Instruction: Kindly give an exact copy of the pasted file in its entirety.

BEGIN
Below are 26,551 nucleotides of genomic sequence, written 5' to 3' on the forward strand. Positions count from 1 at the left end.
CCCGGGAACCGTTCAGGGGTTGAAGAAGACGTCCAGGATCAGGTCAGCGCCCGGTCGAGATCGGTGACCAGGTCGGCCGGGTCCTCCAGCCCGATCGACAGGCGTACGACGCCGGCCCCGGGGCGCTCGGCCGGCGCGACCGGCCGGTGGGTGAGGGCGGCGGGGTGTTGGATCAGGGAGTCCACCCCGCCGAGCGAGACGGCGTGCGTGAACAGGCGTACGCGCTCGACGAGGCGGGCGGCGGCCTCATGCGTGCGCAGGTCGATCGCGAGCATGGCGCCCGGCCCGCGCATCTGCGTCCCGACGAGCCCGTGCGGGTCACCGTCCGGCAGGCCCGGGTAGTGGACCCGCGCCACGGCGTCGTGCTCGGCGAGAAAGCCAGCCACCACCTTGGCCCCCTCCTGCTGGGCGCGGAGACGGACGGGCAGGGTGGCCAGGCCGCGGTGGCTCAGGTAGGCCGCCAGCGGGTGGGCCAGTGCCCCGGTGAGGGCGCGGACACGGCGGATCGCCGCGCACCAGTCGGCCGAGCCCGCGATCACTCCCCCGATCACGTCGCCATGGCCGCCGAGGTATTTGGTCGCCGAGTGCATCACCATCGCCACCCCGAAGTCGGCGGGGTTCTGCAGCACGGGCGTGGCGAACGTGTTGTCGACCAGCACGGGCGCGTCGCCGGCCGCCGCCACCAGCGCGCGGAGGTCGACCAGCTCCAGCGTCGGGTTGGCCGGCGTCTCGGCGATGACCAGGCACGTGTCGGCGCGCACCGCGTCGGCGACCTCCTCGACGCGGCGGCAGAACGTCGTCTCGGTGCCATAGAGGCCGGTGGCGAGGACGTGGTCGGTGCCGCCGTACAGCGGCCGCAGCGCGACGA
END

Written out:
Below are 26,551 nucleotides of genomic sequence, written 5' to 3' on the forward strand. Positions count from 1 at the left end.
CCCGGGAACCGTTCAGGGGTTGAAGAAGACGTCCAGGATCAGGTCAGCGCCCGGTCGAGATCGGTGACCAGGTCGGCCGGGTCCTCCAGCCCGATCGACAGGCGTACGACGCCGGCCCCGGGGCGCTCGGCCGGCGCGACCGGCCGGTGGGTGAGGGCGGCGGGGTGTTGGATCAGGGAGTCCACCCCGCCGAGCGAGACGGCGTGCGTGAACAGGCGTACGCGCTCGACGAGGCGGGCGGCGGCCTCATGCGTGCGCAGGTCGATCGCGAGCATGGCGCCCGGCCCGCGCATCTGCGTCCCGACGAGCCCGTGCGGGTCACCGTCCGGCAGGCCCGGGTAGTGGACCCGCGCCACGGCGTCGTGCTCGGCGAGAAAGCCAGCCACCACCTTGGCCCCCTCCTGCTGGGCGCGGAGACGGACGGGCAGGGTGGCCAGGCCGCGGTGGCTCAGGTAGGCCGCCAGCGGGTGGGCCAGTGCCCCGGTGAGGGCGCGGACACGGCGGATCGCCGCGCACCAGTCGGCCGAGCCCGCGATCACTCCCCCGATCACGTCGCCATGGCCGCCGAGGTATTTGGTCGCCGAGTGCATCACCATCGCCACCCCGAAGTCGGCGGGGTTCTGCAGCACGGGCGTGGCGAACGTGTTGTCGACCAGCACGGGCGCGTCGCCGGCCGCCGCCACCAGCGCGCGGAGGTCGACCAGCTCCAGCGTCGGGTTGGCCGGCGTCTCGGCGATGACCAGGCACGTGTCGGCGCGCACCGCGTCGGCGACCTCCTCGACGCGGCGGCAGAACGTCGTCTCGGTGCCATAGAGGCCGGTGGCGAGGACGTGGTCGGTGCCGCCGTACAGCGGCCGCAGCGCGACGA